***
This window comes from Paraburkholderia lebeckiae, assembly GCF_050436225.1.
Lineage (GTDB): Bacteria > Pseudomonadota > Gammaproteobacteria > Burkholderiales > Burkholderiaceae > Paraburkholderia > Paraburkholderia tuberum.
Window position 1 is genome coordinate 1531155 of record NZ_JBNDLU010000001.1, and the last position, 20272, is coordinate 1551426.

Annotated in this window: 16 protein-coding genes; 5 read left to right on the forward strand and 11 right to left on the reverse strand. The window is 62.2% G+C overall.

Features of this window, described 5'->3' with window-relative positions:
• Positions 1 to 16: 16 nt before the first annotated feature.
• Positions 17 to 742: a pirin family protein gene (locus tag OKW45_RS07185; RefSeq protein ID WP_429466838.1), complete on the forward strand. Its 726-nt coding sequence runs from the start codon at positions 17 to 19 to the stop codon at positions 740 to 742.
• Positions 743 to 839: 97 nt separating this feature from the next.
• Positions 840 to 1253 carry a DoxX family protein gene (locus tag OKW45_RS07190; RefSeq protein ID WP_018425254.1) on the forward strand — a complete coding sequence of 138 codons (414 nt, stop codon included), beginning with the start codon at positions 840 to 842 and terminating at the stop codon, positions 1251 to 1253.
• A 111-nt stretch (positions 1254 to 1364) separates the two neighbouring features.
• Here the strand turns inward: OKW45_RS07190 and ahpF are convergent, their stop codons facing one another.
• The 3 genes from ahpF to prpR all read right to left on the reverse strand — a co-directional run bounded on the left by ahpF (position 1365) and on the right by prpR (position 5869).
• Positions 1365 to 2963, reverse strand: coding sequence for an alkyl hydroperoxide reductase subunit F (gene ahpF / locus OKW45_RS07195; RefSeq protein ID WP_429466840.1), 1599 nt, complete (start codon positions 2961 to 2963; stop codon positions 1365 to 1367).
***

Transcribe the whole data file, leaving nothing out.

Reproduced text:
This window comes from Paraburkholderia lebeckiae, assembly GCF_050436225.1.
Lineage (GTDB): Bacteria > Pseudomonadota > Gammaproteobacteria > Burkholderiales > Burkholderiaceae > Paraburkholderia > Paraburkholderia tuberum.
Window position 1 is genome coordinate 1531155 of record NZ_JBNDLU010000001.1, and the last position, 20272, is coordinate 1551426.

Annotated in this window: 16 protein-coding genes; 5 read left to right on the forward strand and 11 right to left on the reverse strand. The window is 62.2% G+C overall.

Features of this window, described 5'->3' with window-relative positions:
• Positions 1 to 16: 16 nt before the first annotated feature.
• Positions 17 to 742: a pirin family protein gene (locus tag OKW45_RS07185; RefSeq protein ID WP_429466838.1), complete on the forward strand. Its 726-nt coding sequence runs from the start codon at positions 17 to 19 to the stop codon at positions 740 to 742.
• Positions 743 to 839: 97 nt separating this feature from the next.
• Positions 840 to 1253 carry a DoxX family protein gene (locus tag OKW45_RS07190; RefSeq protein ID WP_018425254.1) on the forward strand — a complete coding sequence of 138 codons (414 nt, stop codon included), beginning with the start codon at positions 840 to 842 and terminating at the stop codon, positions 1251 to 1253.
• A 111-nt stretch (positions 1254 to 1364) separates the two neighbouring features.
• Here the strand turns inward: OKW45_RS07190 and ahpF are convergent, their stop codons facing one another.
• The 3 genes from ahpF to prpR all read right to left on the reverse strand — a co-directional run bounded on the left by ahpF (position 1365) and on the right by prpR (position 5869).
• Positions 1365 to 2963, reverse strand: coding sequence for an alkyl hydroperoxide reductase subunit F (gene ahpF / locus OKW45_RS07195; RefSeq protein ID WP_429466840.1), 1599 nt, complete (start codon positions 2961 to 2963; stop codon positions 1365 to 1367).